Lobsterboats and dinghies in Brooksville’s Buck’s Harbor. Photographed by Frederick Bloy.
Skirting the southwestern edge of the Blue Hill Peninsula, bucolic Brooksville has some of the state’s prettiest scenery and lowest property taxes. Buck’s Harbor, the closest thing the community has to a downtown, hasn’t changed much since Robert McCloskey used it as the idyllic setting for his 1952 children’s classic One Morning in Maine. That was the same year homesteaders Scott and Helen Nearing moved to town. Their writings made them icons of the back-to-the-land movement, and their influence is still felt around Brooksville. The Nearings’ hand-built stone home is open to visitors as the Good Life Center, offering homesteading and sustainable-living workshops. Kids at Brooksville Elementary grow their own veggies and attend “garden camp” in the summers. Without a high school of its own, the town pays to send high-schoolers to a school of their choice elsewhere on the peninsula.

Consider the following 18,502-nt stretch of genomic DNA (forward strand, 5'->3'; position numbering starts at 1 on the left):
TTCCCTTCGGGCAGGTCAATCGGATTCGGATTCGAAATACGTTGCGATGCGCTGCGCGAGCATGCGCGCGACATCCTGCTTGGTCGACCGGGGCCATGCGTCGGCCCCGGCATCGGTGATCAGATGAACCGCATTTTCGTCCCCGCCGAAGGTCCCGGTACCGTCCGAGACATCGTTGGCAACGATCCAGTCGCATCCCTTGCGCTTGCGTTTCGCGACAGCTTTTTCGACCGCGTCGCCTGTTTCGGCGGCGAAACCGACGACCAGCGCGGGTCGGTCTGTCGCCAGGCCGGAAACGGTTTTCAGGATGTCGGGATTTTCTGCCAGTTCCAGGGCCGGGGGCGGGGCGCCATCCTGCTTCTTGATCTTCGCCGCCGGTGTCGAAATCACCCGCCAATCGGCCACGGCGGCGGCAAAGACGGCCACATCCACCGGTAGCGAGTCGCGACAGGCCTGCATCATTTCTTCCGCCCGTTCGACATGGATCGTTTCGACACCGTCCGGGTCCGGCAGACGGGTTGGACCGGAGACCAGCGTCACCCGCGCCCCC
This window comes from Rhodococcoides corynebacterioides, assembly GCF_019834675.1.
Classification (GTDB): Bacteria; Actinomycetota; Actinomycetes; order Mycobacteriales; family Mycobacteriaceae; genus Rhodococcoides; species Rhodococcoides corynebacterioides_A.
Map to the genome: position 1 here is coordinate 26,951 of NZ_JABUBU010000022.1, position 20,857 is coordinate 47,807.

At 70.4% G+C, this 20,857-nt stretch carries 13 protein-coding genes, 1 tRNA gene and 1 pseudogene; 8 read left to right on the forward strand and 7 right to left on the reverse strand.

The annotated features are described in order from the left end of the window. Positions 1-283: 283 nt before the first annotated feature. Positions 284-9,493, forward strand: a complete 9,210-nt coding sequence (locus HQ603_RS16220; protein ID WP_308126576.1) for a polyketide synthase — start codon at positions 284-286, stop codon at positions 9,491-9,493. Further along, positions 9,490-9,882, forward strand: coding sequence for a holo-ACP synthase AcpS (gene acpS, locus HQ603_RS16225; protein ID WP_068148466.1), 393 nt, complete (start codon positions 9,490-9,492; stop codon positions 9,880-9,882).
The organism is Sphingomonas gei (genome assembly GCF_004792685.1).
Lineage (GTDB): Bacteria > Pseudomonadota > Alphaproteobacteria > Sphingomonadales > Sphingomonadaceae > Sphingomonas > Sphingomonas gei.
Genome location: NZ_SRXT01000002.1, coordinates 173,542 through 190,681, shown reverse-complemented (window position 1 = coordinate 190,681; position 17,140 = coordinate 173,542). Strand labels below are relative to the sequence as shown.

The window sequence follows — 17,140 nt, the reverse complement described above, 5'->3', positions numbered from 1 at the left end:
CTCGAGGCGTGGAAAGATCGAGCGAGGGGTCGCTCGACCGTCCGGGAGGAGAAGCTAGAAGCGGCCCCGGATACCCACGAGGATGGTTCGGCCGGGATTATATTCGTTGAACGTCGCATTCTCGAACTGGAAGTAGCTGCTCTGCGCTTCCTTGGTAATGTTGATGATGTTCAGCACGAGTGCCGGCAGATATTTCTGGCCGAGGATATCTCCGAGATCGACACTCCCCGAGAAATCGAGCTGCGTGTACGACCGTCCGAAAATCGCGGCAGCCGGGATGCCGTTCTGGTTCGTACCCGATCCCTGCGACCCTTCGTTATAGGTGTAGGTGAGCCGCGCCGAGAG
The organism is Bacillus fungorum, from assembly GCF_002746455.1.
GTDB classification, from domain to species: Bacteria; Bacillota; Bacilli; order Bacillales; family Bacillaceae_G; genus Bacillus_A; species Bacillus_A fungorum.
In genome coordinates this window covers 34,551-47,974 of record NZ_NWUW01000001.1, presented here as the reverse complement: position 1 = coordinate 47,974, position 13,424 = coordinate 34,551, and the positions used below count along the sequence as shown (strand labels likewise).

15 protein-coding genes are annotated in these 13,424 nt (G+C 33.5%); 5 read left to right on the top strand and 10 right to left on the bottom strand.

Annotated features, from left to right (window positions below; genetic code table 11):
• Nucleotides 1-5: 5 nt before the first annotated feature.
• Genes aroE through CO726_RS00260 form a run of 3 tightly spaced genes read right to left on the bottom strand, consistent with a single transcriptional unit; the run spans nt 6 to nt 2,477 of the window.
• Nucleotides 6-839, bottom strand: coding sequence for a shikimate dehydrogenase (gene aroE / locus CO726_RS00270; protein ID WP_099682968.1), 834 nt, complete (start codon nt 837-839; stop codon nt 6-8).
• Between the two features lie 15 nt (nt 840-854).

“The lifestyle here, although it’s not lucrative, is very appealing to young people,” says Jonathan Chase, manager of Buck’s Harbor Market, where farmers and lobstermen rub shoulders. “They like the idea of raising children in a non-polluted, non-urban area. The winters are long, but a lot of these people seem to be able to make it happen. They’re not driving Cadillacs — it’s old pickup trucks — but from my perspective, there are a lot more happy people in this rural setting than you would find in the city.”